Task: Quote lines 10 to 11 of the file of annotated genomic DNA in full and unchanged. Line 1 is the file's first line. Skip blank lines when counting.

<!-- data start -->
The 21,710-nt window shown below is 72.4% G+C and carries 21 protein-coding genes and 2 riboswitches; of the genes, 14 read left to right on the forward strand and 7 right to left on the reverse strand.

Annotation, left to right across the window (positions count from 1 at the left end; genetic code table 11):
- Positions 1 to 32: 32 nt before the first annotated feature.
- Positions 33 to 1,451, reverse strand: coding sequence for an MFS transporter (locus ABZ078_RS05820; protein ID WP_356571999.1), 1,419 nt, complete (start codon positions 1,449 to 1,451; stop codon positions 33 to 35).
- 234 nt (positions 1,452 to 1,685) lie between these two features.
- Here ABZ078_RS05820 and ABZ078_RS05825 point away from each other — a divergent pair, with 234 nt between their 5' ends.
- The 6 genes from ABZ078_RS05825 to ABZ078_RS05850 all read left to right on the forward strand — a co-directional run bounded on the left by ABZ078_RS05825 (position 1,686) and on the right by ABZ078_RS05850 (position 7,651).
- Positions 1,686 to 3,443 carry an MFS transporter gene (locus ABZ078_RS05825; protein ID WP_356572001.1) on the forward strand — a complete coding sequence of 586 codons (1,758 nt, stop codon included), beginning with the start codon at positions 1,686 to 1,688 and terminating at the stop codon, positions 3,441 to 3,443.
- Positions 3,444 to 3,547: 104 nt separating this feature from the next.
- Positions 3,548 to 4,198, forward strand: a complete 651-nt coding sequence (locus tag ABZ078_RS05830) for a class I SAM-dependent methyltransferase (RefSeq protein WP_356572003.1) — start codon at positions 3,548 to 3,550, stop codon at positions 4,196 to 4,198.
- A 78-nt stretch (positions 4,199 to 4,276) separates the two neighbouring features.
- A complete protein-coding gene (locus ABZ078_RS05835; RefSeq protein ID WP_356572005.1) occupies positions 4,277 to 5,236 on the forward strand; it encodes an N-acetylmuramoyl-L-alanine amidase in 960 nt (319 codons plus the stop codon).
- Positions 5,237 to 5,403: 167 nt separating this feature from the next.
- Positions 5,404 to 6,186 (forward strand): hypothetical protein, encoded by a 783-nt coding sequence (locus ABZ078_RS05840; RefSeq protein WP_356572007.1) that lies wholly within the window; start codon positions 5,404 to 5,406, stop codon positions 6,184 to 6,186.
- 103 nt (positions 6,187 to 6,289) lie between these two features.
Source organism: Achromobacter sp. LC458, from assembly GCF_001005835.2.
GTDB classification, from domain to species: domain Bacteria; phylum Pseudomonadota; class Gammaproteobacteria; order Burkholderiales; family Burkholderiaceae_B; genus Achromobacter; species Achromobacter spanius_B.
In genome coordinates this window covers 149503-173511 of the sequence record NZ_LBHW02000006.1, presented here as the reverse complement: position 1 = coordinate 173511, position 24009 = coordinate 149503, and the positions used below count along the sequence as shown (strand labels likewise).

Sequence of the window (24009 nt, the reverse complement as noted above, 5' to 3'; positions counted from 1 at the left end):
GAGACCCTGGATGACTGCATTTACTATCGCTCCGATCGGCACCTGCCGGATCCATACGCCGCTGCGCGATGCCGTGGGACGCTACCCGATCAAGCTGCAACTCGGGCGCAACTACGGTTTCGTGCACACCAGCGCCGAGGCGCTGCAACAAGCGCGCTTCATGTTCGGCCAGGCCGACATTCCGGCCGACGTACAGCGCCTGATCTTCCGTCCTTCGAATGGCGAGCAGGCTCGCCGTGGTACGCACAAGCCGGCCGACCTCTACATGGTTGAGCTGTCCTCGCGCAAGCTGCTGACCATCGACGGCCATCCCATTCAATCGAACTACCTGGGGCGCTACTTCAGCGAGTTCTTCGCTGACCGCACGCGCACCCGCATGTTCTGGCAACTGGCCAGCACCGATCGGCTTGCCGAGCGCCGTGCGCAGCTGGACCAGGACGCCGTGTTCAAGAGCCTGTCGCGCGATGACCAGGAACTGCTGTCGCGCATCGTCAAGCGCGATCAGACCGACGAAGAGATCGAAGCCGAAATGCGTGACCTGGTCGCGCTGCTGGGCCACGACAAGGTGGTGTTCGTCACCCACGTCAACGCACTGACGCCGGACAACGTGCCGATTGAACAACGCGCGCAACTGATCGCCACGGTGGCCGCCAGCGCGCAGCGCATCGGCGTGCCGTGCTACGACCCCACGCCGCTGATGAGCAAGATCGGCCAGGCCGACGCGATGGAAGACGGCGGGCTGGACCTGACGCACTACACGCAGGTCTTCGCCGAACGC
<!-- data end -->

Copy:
- Positions 3,548 to 4,198, forward strand: a complete 651-nt coding sequence (locus tag ABZ078_RS05830) for a class I SAM-dependent methyltransferase (RefSeq protein WP_356572003.1) — start codon at positions 3,548 to 3,550, stop codon at positions 4,196 to 4,198.
- A 78-nt stretch (positions 4,199 to 4,276) separates the two neighbouring features.